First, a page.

And yet time—as opposed to the time—is anything but dull, simple, or knowable. As I’ve gathered from reading popular cosmology books, time remains a tantalizing conundrum. What’s it made of? How does it function? How might we alter its speed or trajectory? No one really knows. What we do know is that it’s closely related to entropy, the universal tendency toward increasing disorder that originated, in our universe, with the Big Bang. Objects break. Mountains wear down. We grow old, and we die. So far, the arrow has only ever pointed one way.

Time is everything falling apart. And while we realize disorder is inevitable, we have no idea how, or when, or (often) why it will occur. Time is in fact the opposite of the time, of what That Clock says and claims to know. Time is mystery, and surprise.

We humans resemble time—mysterious, surprising, often surprised ourselves. We don’t fully know what we’re made of. But, while disorderly, we’re curious, intelligent, empathetic, creative, and courageous. When things come apart, we can put them back together in new and better ways. And while we can’t yet stop aging (and we may not actually want to), inside we can slow down or speed up, or come at the world from different angles. We can imagine.

So here is my wish for this already advancing new year: Let us embrace time as entropy, not as order. However, I don’t mean we should completely reject That Clock. In fact, we can enlist it in our efforts. Whenever we see it, or any tool of numb officialdom, let’s remember to question its message of resignation. Let That Clock—in fact, any clock, our lovely new wristwatch, even the bewitching clock in our phone—remind us to look up, to dream, wonder, and reflect more often.

And let us imagine and work toward a world where everyone can do the same.

Monday, January 04, 2016

Some cheery thoughts on grief and horror for the new year

I tend not to have very high expectations for the holidays, but this past season was an especially large suckburger with extra moldy cheese. Our cat died rather suddenly, and although the suddenness has an upside (she was probably in for a fair degree of lingering misery), the event plunged us into grief. Which, I'm now reminded, is a feeling not quite like any other ... except, possibly, for horror.

When my father died nearly ten years ago, I had a very strong urge to watch horror movies. Not slasher-type, gory movies, but creepy, terrifying ones (I remember finding The Others especially satisfying). Normally I don't seek out horror, so this was a strange experience.

I haven't had such a strong urge on this occasion, but I have come to think that horror and grief are quite close. There's the same helplessness in the face of suffering and death. The same shivering emptiness. The shock, even when the death is expected. So I suppose that getting through the horror movie, or book, is sort of practice for getting through the grief: a miniature version of the longer, harder process, which contains a promise that you will survive.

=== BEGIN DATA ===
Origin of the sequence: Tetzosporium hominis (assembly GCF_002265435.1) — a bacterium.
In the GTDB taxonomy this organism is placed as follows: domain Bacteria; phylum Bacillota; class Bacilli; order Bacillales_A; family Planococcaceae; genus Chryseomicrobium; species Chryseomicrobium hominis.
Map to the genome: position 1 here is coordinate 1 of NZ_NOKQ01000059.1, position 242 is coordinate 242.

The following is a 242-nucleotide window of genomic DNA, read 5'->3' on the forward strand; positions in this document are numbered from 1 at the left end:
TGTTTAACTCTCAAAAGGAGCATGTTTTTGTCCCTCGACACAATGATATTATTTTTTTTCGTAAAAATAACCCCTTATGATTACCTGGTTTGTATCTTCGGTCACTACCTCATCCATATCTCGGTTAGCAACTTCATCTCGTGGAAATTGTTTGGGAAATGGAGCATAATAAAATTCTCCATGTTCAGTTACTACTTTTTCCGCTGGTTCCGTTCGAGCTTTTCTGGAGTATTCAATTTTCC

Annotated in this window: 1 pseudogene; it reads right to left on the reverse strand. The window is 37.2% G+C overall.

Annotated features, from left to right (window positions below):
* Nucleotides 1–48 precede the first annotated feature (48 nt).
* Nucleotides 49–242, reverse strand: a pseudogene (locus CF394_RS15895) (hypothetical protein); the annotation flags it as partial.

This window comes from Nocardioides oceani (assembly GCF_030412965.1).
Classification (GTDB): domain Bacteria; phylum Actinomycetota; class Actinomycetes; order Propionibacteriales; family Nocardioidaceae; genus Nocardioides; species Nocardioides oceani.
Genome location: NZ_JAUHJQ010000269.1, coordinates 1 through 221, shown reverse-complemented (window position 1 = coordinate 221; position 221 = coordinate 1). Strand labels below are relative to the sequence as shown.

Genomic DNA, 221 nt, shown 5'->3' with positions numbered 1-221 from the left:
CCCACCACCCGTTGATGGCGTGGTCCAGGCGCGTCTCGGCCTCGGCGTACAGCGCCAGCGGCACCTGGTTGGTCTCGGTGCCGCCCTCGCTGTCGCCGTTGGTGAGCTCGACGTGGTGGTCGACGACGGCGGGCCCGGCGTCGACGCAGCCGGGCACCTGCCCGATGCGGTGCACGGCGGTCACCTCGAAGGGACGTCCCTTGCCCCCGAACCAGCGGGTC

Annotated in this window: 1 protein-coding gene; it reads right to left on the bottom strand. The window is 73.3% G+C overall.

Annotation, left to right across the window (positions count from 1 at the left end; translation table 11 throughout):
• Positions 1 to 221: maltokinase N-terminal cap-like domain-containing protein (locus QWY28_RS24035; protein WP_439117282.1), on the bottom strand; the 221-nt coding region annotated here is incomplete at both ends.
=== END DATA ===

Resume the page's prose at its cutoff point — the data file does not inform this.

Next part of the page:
Embedded image permalink
Zee Hebert, 2002(?)-2015

Wednesday, December 09, 2015

Wednesday, November 18, 2015

On the awesomeness of small writing goals: a NaNoWriMo heresy

So, in this month of NaNoWriMo (which has now surpassed Thanksgiving as November's premier event), I offer this totally non-NaNo advice:

Set small goals.

If 1,700 words a day, or 1,000, or 500, or any damn number sounds like way too much, I say, how about one page a day? That's what I've been doing for the past few months, and it almost always works. Some days I do 2-3 pages, and some days, dammit, I still don't do any. But I'm finding this the best and only way to work right now, with my brain and my time as fragmented as they seem to be. It's pretty easy to squeeze a page, or half a page, in between conference calls. And instead of looking at word counts, I'm concentrating on the digital ink spreading further down on the page, which just feels more satisfying.

I read somewhere recently that another writer had set a goal of three sentences a day. That's great. Or do twenty minutes a day, even if you spend that whole time staring the page and not writing a word (I bet you can't keep from writing something, though).

The point is, I think most writers need different writing strategies at different times, depending upon external and internal circumstances. Yes, you need to move forward, but the pace is far less important than the movement itself.

Thursday, October 22, 2015

Understandings gleaned from heavy bouts of novel revision

What I think I've learned recently:

1. Making a character likable/relatable does not necessarily mean making readers feel sorry for her. This tactic often creates the opposite effect through sentimentality, overt authorial pleas for sympathy, general mushiness, doormat-ism, etc.

2. Evil is different from mean. Evil is interesting and requires intelligence. Mean is knee-jerk (h/t CZ).

3. If you are writing for publication, your book is not 100% yours.

4. Altruistic punishment (a.k.a. comeuppance) is something readers really want in fiction. Perhaps especially because it doesn't seem to happen that often in life.

5. I hate/love revising.